Christina Carol, nursing officer at the female medical ward, Bowring Hospital, echoed this observation. She explained that she tells women, “ “If you trust me, can I ask some questions?” She added, “I try to gain their confidence.”
The senior nursing staff at the Ambedkar Hospital and Bhabha Hospital, who have been working with Dilaasa for several years now, explained that they are now able to identify and refer dozens of survivors every month. “Earlier, I didn’t know how to help such women even if I knew they may be suffering from violence,” Khandagle said. “Now I know.”
Experts note that without training, medical professionals may make key missteps when they encounter survivors of gender-based violence.
For one, they miss cues and evidence of such violence. Further, they treat symptoms such as anaemia and undernourishment without looking deeper at underlying causes and taking any steps to resolve them.
But even when doctors do identify survivors, Karpagam noted, they can lack sensitivity in communicating with and treating them. For instance, they may insist that the survivor take certain measures, such as filing a police complaint, which they believe can counter the underlying problem. “Even when doctors pick up cases of gender-based violence, there’s a lot of morality that all of us participate in,” explained Karpagam. “We can’t just expect her to admit that she is suffering violence and then go file a police complaint.”
Karpagam explained that in such cases, medical professionals often fail to understand that women cannot easily leave situations such as marriages, or take strong actions against perpetrators – there are various reasons for this, including financial dependence, the risk of social stigma, and the lack of support systems.
Under programmes like Dilaasa, healthcare providers are trained to deal with survivors of violence without imposing their personal judgements on the women.
But as many doctors, nurses and social workers noted, to truly change the perspective of the medical community would need a much deeper overhaul.
One reason that such problems remain prevalent is that the Indian medical school curriculum does not treat gender as an important lens through which healthcare should be viewed. Rege noted that the current medical curriculum “does make some mention of gender here and there,” but that a lot more needed to be done. She pointed out that gender is embedded in medical education in countries such as the United States, the United Kingdom, Thailand and Malaysia.
In India, she added, “It’s really left to individual medical colleges or deans to generate that kind of interest.”
Harsh Haran is a recent graduate from a medical college in Gujarat, who is posted as a medical officer at a primary health centre in a village in Patan district, Gujarat.
Haran explained that he regularly encountered cases in which women appeared to be survivors of gender-based violence, but that his medical training had not equipped him to identify or intervene in such cases.
Rather, it was training by SWATI that provided him with the necessary skills to offer the women support. “Such training should be part of the medical college curriculum,” Haran said.
CEHAT, along with the Directorate of Medical Education and Research and Maharashtra University of Health Sciences has developed gender-sensitive modules for the undergraduate curriculum. Rege noted that several other states, such as Karnataka, have shown interest in similar curricular changes. Apart from teaching students about gender as a social determinant of health, these changes include training in responding to and treating cases of sexual assault and sensitisation on the needs of LGBTQIA+ communities.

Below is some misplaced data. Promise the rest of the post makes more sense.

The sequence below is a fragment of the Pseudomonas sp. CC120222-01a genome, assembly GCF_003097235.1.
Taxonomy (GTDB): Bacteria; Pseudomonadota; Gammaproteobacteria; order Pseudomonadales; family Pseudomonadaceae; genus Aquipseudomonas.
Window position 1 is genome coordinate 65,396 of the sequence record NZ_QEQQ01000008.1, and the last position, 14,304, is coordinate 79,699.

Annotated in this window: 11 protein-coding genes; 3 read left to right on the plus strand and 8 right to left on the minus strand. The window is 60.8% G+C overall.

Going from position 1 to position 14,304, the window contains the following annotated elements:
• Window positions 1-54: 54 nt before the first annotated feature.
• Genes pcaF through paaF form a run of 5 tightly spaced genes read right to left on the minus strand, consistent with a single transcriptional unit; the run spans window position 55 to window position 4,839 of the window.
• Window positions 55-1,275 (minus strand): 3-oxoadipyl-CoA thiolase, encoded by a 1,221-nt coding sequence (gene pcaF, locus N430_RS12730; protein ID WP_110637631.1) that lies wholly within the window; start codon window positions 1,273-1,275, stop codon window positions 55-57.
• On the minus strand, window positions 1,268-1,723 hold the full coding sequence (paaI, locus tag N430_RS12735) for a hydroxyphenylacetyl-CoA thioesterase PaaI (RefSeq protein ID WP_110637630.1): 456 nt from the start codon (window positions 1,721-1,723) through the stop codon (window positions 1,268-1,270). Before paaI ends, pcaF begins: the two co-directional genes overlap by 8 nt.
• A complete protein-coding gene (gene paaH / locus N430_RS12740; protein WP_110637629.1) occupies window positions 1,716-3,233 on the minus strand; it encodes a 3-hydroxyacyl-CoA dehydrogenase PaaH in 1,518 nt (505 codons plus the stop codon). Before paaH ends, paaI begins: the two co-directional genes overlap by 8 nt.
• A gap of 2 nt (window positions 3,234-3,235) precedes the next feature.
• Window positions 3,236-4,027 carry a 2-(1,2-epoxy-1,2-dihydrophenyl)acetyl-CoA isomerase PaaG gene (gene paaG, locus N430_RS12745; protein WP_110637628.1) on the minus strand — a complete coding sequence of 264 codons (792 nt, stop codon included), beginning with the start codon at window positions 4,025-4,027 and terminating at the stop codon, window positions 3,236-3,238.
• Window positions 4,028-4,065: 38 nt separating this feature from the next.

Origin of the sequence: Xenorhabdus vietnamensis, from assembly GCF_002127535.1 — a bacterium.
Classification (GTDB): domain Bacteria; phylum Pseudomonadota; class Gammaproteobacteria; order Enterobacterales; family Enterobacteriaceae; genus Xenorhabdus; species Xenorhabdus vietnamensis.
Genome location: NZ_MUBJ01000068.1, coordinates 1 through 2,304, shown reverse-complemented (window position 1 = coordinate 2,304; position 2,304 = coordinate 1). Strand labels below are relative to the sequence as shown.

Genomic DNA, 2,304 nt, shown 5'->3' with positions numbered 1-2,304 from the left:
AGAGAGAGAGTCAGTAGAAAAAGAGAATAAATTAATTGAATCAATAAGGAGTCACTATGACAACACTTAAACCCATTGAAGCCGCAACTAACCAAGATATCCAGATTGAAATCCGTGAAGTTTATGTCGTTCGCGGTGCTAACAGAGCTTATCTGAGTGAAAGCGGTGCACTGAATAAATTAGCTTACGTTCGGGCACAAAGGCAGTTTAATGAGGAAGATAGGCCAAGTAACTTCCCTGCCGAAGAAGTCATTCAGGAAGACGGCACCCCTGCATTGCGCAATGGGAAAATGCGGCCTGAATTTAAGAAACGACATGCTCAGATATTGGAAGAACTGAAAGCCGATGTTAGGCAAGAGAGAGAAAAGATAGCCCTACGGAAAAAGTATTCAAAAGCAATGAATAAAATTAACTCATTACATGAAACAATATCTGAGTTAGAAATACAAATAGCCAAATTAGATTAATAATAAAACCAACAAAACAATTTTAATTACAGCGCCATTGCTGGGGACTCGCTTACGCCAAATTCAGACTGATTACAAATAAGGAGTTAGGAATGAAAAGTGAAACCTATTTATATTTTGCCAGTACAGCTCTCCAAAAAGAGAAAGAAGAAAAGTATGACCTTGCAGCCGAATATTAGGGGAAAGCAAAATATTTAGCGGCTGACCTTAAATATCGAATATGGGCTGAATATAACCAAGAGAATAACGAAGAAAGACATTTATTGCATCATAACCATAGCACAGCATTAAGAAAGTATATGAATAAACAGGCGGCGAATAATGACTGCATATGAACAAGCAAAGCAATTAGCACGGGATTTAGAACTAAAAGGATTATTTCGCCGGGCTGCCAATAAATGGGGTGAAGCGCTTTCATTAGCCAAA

“These modules are a kind of package which is readily available and possible to integrate,” Rege said. “And this has sparked interest in different medical colleges.”
Even the ministry of health and family welfare has been advocating for such training. The 2017 National Health Policy calls for strengthening the health system’s response to gender-based violence and “ensuring that the staff have orientation to gender-sensitivity issues.” It further “notes with concern the serious and wide ranging consequences” to gender-based violence.
However, the success of such interventions will remain limited by the fact that India’s health systems are overburdened and understaffed: in 2018, there were 6.78 doctors for every 10,000 patients in India, whereas the ratio recommended by the World Health Organization is ten doctors for every 10,000 patients. The shortage of nurses is even more stark.
“The caseload is so high,” Prabhu pointed out. “If we have more time we can spend more time with patients and identify more cases.”
Rege explained that another problem such programmes can face is that officials in different state health departments don’t always view gender-based violence as a health issue. This, she added, results in insufficient funds being allocated to the programmes.
In most states no funds are allocated at all for such work. Even in states, like Maharashtra, where health system-based crisis centres do exist, funds are often short of requested amounts – while CEHAT estimates that the cost of running a Dilaasa centre for a year is Rs 7.2 lakh, in 2016-’17, the NHM provided for a little under Rs 5.5 lakh for each centre, or 76% of the requested funds. Muktha does not currently have any specific funds allocated to it, but is run under the NHM funding provided to individual hospitals.
Rege explained that there was a need for the Central government and the ministry of health and family welfare to more broadly introduce such programmes across states. A protocol for care for survivors of sexual violence, drafted by the health ministry in 2014, has only been implemented in seven states, Rege pointed out. “The health system continues to believe that it’s largely a women and child issue, a social welfare issue, or a civil-criminal-justice issue,” she said. “So they will often turn to these other departments to do the job.”
But, as Sayed from Bhabha Hospital pointed out, the health system has a vital role to play in tackling the problem. “The society we belong to has this problem,” she said. “So if we, doctors, are not there for them, then who will be there? Where will they go?”
This story was supported by the Pulitzer Center.